There are many movies about the Crusades – an ideological and religious extension of Christianity. While movies and literature, at times, exaggerate and add romantic fervours to this massacre and fanaticism, the reality may have been different at that time. The Crusades, undoubtedly, remained the only medium for the spread of the Christian faith in a large part of Europe and other parts of the world. (Civilising the ‘others’ came later and then missionary propaganda started that still continues in various parts of the world.) Well, there is a reason I began with these rants.
In a book I read recently, The World of the Crusades by Christopher Tyreman, there are many interesting observations that will surprise, shock or at least compel many to think. The extract with which I would love to begin my opinions about this book is:
“While enthusiasm and ideology may have initiated crusades, their viability, conduct and course depended on the availability of adequate food and drink.”
In this book by Tyerman, there are many things that surprise you even as an informed person. It is because we get the largest share of our public awareness by watching movies, reading novels, TV serials and popular culture. We seldom care to dive deep into the ocean of knowledge. Records of history, scholarly books, authentic studies of historical resources and other doorways into our past provide us with those opportunities to authentically relook at our history and understand the true nature of actions, calls to action, ideas, consequences… and more. How many times do we act such?
The World of the Crusades by Tyerman brings such an opportunity to the readers. By reading this book, a person can analyse the probable cause of the Christian Crusades – whether it was a mere reaction to the growing Islamic invasions or Jihad or there was more to it than meets our eyes. The author has scrutinised the historical evidence. He has also written in detail about the possible causes and concerns. He has also mulled the ambitious and monetary sides of such acts of war.
Christopher is right on most occasions and you will feel the same when you go through various chapters in this book. However, there are certain moments when the author seems the most accurate in his analysis of the given scenario. For example, when Christopher puts forth his argument about the rise of Christian sentiments and people trying to defend the Crusades by legitimising it as an act of self-defence or merely the act of safeguarding one’s important places or even as an act of reclaiming the places of holy importance (but robbed or captured by the Islamic warriors). There are many other assessments by the author that will startle the readers and surely compel them to read more and get across the length of the book. Scholars who take interest in reading and studying history extensively will find the book useful.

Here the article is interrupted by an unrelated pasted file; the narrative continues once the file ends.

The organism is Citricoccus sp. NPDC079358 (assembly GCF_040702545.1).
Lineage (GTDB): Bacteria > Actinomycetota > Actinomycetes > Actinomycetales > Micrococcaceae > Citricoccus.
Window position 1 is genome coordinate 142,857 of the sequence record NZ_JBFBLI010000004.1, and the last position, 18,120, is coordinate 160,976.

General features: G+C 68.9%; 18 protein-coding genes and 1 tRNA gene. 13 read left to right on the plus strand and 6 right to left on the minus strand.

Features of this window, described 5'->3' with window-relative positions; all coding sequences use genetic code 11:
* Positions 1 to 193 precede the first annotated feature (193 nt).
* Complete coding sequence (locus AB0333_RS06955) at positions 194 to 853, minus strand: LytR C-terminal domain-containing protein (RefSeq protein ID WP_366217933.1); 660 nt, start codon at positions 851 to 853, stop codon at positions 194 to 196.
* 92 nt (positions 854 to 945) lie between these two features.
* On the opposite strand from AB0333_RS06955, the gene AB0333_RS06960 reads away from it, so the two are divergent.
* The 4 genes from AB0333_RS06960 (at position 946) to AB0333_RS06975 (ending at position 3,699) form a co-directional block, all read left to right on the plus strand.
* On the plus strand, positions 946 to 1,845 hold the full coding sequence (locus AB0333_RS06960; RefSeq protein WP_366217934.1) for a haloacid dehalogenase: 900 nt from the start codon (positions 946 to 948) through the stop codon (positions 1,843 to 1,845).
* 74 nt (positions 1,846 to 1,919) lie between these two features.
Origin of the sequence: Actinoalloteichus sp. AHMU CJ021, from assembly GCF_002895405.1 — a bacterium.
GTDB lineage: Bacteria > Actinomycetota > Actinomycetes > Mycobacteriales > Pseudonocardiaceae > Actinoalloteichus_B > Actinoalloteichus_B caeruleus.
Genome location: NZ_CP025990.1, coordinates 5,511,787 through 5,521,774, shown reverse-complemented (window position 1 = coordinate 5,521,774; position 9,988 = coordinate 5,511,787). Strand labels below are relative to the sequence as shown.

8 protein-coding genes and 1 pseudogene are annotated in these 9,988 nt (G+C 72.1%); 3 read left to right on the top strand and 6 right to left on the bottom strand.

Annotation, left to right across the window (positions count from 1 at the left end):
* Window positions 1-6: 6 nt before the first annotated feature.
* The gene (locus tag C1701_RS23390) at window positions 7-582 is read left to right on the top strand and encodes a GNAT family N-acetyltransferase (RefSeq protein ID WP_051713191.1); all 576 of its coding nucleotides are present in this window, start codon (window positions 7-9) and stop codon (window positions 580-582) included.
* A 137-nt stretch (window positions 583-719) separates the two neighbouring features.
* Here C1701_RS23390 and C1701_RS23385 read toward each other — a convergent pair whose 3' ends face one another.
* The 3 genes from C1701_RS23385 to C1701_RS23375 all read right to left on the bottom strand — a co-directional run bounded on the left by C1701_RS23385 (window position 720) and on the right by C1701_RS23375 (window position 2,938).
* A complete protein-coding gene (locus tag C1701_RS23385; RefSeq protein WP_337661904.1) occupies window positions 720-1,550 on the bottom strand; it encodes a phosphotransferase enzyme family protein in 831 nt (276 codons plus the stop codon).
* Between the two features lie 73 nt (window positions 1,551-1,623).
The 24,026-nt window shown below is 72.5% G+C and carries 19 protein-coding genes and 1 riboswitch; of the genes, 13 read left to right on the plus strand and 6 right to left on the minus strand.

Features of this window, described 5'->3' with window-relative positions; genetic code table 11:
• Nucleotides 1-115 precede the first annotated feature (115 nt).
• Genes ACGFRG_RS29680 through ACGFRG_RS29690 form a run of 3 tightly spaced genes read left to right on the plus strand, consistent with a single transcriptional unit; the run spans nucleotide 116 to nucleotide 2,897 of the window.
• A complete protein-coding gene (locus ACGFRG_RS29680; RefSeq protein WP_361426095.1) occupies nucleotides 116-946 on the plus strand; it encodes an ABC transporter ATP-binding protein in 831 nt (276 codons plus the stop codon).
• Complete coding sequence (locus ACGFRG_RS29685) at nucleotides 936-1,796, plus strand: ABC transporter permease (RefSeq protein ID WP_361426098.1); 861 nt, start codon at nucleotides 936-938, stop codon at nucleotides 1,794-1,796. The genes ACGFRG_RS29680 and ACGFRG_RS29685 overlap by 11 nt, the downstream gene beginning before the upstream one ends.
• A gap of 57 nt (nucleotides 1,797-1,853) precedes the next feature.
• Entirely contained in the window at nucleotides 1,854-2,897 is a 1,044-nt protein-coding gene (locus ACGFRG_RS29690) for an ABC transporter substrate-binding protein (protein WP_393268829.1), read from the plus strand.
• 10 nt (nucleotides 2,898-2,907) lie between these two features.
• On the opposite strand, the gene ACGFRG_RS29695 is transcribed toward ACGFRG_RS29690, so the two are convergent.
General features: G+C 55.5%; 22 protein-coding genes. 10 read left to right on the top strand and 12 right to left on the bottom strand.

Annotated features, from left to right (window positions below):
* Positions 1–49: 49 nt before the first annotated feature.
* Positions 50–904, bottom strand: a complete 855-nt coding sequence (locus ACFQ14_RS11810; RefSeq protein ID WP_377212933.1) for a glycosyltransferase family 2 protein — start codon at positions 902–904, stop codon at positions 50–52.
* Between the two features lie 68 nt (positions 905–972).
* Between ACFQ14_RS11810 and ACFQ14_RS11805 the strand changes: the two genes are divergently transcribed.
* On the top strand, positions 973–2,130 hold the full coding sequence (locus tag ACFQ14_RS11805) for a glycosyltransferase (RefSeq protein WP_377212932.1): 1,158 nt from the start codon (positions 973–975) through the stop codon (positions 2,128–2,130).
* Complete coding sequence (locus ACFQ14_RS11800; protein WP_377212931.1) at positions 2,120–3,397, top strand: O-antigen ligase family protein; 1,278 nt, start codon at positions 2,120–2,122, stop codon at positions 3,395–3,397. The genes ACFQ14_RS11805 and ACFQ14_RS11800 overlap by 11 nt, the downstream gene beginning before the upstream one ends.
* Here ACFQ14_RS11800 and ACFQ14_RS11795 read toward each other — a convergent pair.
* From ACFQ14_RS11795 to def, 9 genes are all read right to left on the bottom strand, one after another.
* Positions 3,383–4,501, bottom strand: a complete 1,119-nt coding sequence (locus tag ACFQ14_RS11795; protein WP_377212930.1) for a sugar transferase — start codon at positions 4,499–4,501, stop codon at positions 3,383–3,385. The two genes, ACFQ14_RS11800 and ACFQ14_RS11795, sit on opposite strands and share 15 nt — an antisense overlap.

“The Military Orders provided crusading’s most original contribution to the institutions of medieval Christendom. Their combination of charitable purpose, religious discipline and armed violence tapped into aristocratic mentalities of aggressive piety and anxious self-justification.”
The book is not meant to be read by those who find history boring or too much to deal with on casual days (unless compelled to ‘study’). The author has certainly done extensive research required for writing a book on a subject as sensitive as this – the Crusades. Well, it will be very interesting to have an opportunity to know the actual history behind the oft-watched war scenes with flags of the Roman Empire, English Kings and the Spanish Kingdom… You can get a copy of this book from Amazon India today and enjoy reading it.
Review by Adarsh for The Last Critic